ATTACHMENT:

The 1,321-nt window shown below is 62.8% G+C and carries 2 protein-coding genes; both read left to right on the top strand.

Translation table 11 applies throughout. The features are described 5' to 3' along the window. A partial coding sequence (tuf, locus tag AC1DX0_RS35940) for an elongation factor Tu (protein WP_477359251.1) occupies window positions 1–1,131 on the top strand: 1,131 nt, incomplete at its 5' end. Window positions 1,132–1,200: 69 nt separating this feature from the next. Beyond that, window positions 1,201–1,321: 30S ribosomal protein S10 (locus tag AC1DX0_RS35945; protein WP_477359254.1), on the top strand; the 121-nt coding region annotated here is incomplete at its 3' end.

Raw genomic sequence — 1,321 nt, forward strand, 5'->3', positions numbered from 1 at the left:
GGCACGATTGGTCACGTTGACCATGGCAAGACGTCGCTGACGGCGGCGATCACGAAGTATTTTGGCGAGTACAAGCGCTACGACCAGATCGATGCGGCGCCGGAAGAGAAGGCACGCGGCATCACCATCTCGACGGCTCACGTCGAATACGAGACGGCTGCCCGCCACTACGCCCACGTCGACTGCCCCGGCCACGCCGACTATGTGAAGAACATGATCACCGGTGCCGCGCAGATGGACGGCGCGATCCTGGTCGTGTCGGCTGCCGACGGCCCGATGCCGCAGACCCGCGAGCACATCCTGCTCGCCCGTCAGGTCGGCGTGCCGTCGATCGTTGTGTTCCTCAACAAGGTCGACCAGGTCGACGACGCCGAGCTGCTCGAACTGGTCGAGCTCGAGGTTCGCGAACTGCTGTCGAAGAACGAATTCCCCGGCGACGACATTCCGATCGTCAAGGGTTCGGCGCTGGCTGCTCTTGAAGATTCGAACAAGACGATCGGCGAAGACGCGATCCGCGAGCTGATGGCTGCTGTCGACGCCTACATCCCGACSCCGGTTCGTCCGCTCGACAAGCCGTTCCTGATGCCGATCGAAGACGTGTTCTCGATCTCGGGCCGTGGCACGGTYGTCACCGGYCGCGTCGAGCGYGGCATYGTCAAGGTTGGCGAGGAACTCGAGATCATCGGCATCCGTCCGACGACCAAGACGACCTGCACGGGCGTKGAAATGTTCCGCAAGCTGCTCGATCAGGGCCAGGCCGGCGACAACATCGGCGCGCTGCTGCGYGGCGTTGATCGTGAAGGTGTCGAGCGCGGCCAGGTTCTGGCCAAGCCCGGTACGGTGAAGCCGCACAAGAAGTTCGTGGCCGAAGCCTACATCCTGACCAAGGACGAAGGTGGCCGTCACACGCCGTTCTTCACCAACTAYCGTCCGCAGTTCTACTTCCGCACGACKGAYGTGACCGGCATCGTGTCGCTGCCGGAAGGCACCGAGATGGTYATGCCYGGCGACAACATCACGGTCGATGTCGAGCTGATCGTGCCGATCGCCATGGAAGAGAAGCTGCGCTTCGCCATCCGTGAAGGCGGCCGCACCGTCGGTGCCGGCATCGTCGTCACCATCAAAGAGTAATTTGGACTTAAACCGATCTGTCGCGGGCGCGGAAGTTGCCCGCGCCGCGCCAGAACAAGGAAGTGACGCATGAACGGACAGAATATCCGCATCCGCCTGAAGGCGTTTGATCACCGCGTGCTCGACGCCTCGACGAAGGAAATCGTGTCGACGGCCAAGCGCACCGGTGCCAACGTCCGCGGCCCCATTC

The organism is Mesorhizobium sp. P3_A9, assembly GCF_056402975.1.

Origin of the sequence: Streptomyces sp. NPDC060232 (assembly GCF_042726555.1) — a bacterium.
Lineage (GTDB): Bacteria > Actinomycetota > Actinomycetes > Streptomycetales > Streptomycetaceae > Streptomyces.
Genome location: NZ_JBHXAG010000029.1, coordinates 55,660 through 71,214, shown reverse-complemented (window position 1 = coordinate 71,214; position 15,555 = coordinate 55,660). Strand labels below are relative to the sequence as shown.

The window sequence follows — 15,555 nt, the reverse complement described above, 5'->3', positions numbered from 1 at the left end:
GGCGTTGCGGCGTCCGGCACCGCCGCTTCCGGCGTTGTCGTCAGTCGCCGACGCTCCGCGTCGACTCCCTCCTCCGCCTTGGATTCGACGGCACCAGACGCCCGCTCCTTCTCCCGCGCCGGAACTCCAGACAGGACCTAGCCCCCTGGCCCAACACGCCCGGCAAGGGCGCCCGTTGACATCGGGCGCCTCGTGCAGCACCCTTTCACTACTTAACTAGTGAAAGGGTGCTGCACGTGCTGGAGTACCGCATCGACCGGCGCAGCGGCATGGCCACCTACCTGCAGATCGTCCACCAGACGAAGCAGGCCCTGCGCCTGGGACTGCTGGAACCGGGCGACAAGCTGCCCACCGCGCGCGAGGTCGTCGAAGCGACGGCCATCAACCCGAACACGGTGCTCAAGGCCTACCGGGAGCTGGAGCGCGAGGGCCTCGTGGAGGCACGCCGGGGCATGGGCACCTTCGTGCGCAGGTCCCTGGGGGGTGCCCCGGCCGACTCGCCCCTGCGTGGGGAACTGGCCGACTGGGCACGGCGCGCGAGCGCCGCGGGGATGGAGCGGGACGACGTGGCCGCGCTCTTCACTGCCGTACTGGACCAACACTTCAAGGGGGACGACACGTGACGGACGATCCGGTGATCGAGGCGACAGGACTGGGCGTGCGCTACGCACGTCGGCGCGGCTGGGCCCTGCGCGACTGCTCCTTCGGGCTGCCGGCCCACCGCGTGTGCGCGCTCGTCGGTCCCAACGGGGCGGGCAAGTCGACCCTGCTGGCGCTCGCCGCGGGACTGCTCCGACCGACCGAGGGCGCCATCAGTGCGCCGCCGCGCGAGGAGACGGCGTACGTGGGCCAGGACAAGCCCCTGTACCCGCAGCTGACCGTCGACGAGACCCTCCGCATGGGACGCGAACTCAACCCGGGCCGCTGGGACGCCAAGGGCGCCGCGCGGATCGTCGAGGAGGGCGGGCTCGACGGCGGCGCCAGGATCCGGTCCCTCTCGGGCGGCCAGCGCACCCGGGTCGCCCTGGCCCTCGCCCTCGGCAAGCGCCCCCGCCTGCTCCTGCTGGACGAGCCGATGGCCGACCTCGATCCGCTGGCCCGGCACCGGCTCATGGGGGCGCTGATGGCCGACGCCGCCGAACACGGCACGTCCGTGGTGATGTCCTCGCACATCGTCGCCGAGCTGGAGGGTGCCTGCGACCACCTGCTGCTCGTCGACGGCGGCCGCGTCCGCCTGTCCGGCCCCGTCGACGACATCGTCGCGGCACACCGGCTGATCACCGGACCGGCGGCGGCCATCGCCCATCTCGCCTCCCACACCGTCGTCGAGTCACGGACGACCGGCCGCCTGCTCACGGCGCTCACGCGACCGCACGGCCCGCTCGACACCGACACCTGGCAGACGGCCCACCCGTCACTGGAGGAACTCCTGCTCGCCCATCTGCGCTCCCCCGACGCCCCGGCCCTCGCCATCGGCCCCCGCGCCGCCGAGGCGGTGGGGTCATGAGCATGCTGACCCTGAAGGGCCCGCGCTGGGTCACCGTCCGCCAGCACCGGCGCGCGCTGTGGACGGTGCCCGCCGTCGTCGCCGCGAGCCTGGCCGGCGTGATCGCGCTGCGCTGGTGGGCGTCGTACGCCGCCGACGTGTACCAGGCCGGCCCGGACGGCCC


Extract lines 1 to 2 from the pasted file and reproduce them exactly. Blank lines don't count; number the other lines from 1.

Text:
The 1,321-nt window shown below is 62.8% G+C and carries 2 protein-coding genes; both read left to right on the top strand.

Translation table 11 applies throughout. The features are described 5' to 3' along the window. A partial coding sequence (tuf, locus tag AC1DX0_RS35940) for an elongation factor Tu (protein WP_477359251.1) occupies window positions 1–1,131 on the top strand: 1,131 nt, incomplete at its 5' end. Window positions 1,132–1,200: 69 nt separating this feature from the next. Beyond that, window positions 1,201–1,321: 30S ribosomal protein S10 (locus tag AC1DX0_RS35945; protein WP_477359254.1), on the top strand; the 121-nt coding region annotated here is incomplete at its 3' end.